Water Man Spouts

Sunday, November 19, 2006

Scooter & the Civil Case

"Valerie Plame has several potential civil causes of action."
--Worse Than Watergate; John Dean; Page 174

On Tuesday, November 14, lawyers for VP Dick Cheney, I. Lewis Libby, Richard Armitage, and the United States Department of Justice filed Motions to Dismiss the civil suit of Joseph and Valerie Plame Wilson. The case (1:06-cv-01258-JDB) is being heard in the US District Court for the District of Columbia, by Judge John D. Bates. While we should take interest in all of the motions, because the various defendants are in different positions in facing the Wilson’s claims, today I thought it might be fun to start with Mr. Libby’s three 11-14 filings. Let’s take a brief look at the others, and then focus on Scooter.

The DoJ, Cheney, and Armitage filings have been reported on in the news media. The Department of Justice filed, because of general concerns that members of the Executive branch could become entangled in civil cases in the future. The previous protections were, of course, reduced by the republican attempts to derail the presidency of Bill Clinton in the 1990s.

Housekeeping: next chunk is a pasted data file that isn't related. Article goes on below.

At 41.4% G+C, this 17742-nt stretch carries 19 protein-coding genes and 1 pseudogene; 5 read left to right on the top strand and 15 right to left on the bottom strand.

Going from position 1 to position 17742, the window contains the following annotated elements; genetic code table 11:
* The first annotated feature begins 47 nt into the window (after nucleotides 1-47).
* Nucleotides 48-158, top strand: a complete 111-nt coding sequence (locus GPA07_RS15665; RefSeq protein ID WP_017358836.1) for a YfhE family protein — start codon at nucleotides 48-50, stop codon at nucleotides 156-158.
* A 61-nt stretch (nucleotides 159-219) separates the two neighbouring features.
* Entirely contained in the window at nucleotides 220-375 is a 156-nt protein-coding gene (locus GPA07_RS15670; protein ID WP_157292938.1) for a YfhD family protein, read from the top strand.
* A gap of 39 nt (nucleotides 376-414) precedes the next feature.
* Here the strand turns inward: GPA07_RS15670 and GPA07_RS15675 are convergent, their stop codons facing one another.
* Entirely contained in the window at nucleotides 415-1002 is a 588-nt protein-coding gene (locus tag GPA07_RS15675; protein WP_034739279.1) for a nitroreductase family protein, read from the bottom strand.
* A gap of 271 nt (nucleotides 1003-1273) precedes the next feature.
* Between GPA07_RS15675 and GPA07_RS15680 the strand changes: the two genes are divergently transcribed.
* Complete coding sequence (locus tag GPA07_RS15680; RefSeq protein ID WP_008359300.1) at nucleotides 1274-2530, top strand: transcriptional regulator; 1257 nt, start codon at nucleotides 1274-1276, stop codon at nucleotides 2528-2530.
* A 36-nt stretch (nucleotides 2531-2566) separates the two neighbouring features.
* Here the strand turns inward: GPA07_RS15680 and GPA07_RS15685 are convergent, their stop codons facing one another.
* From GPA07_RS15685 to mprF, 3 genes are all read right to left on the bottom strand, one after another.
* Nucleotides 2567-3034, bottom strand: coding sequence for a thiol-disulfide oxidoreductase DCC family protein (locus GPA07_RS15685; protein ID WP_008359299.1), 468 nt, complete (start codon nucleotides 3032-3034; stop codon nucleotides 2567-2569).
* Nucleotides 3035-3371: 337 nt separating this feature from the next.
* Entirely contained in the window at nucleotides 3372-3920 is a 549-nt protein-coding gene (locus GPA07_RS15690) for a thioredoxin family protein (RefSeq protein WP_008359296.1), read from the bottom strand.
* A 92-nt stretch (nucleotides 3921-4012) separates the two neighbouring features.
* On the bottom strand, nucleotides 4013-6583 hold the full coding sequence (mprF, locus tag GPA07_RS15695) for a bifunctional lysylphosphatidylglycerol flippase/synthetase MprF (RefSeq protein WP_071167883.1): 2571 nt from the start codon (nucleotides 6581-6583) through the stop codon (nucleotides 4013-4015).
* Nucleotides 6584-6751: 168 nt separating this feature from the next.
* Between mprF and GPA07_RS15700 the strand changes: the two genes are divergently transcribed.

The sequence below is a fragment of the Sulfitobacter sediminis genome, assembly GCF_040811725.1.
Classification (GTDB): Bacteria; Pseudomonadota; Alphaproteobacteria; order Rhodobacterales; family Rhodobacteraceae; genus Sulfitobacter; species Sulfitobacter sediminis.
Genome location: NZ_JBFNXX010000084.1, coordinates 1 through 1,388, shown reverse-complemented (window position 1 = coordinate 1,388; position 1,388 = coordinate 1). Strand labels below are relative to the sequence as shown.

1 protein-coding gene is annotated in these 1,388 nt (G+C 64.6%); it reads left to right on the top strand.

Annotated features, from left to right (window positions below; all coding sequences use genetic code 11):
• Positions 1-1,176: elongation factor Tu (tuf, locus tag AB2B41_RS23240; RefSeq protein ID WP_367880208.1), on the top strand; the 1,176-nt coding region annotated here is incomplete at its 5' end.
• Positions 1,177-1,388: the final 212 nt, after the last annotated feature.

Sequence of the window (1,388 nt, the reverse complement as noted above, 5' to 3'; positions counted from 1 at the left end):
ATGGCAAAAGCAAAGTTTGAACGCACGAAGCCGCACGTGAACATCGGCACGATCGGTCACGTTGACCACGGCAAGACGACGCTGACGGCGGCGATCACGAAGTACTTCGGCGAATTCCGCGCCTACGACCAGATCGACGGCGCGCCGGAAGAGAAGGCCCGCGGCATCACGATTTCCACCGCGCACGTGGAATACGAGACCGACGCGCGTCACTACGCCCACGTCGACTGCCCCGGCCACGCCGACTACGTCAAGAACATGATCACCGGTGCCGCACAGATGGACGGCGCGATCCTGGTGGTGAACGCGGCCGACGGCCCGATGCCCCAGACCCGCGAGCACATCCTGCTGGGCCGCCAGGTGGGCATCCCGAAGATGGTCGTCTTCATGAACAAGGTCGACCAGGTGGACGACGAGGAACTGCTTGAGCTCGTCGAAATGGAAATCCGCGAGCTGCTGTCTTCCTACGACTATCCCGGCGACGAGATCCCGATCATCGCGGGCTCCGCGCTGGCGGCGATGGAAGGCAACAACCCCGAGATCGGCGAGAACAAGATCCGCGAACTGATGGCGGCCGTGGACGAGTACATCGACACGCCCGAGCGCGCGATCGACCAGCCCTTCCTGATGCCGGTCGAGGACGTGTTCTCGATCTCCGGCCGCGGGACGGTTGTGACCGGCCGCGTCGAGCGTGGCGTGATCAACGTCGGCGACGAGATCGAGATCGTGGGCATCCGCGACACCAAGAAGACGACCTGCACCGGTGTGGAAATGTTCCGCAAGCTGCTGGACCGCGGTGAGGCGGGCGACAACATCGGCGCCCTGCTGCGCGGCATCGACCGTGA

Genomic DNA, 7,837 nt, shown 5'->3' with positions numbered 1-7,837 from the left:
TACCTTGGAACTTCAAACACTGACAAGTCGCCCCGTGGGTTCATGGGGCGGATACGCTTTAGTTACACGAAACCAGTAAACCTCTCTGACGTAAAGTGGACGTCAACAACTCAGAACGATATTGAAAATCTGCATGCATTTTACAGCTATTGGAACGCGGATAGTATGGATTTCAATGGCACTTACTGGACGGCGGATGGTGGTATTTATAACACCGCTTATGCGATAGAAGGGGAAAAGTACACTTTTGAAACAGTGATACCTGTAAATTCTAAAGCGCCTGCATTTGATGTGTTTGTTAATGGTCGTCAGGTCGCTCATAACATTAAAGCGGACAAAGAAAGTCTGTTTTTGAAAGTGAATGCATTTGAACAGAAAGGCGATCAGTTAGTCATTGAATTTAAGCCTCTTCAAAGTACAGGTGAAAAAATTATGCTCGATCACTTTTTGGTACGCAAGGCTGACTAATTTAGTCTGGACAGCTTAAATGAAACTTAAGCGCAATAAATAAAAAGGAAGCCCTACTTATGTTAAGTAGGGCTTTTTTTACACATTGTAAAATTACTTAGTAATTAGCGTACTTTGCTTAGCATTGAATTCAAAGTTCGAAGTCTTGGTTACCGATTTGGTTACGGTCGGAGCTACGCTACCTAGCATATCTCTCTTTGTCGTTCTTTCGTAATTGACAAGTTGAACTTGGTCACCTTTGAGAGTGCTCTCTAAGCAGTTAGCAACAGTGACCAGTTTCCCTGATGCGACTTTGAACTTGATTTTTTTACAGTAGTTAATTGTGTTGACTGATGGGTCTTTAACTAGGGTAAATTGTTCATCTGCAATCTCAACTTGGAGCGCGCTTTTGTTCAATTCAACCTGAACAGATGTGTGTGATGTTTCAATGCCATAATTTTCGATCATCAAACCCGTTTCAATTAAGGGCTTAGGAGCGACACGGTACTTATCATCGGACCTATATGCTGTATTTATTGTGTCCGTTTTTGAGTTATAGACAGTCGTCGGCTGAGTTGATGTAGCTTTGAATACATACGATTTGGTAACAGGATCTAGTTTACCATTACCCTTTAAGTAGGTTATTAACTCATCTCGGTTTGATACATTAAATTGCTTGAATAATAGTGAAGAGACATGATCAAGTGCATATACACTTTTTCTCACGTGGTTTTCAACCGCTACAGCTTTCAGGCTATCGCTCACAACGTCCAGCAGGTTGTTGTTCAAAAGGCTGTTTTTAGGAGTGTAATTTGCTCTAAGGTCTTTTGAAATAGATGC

Cheney’s legal defense reportedly focuses primarily upon some of the Constitutional issues involved. In the upcoming weeks, I hope we can examine his position closely.

Mr. Armitage, who had recently expressed sympathy for any harm his "leaking" may have caused the Wilsons, has changed his tune. His filing notes, "This case is a political exercise masquerading as a civil lawsuit. Plaintiffs Valerie Plame Wilson and Joseph Wilson apparently seek to score public relations points through the presentation of this lawsuit."

I have not found any record of a response by Karl Rove at this point.

Now for Scooter Libby. His attorneys filed three documents: {1} a Motion to Dismiss (2 pages); {2} a Memorandum of Points and Authorities in Support of the Motion to Dismiss (37 pages); and {3} the Proposed Order (2 pages). The Motion briefly states the four positions of Team Libby on the need for the judge to dismiss the case as lacking merit, and the proposed order is a formality. The interesting document is the memo of points and authorities.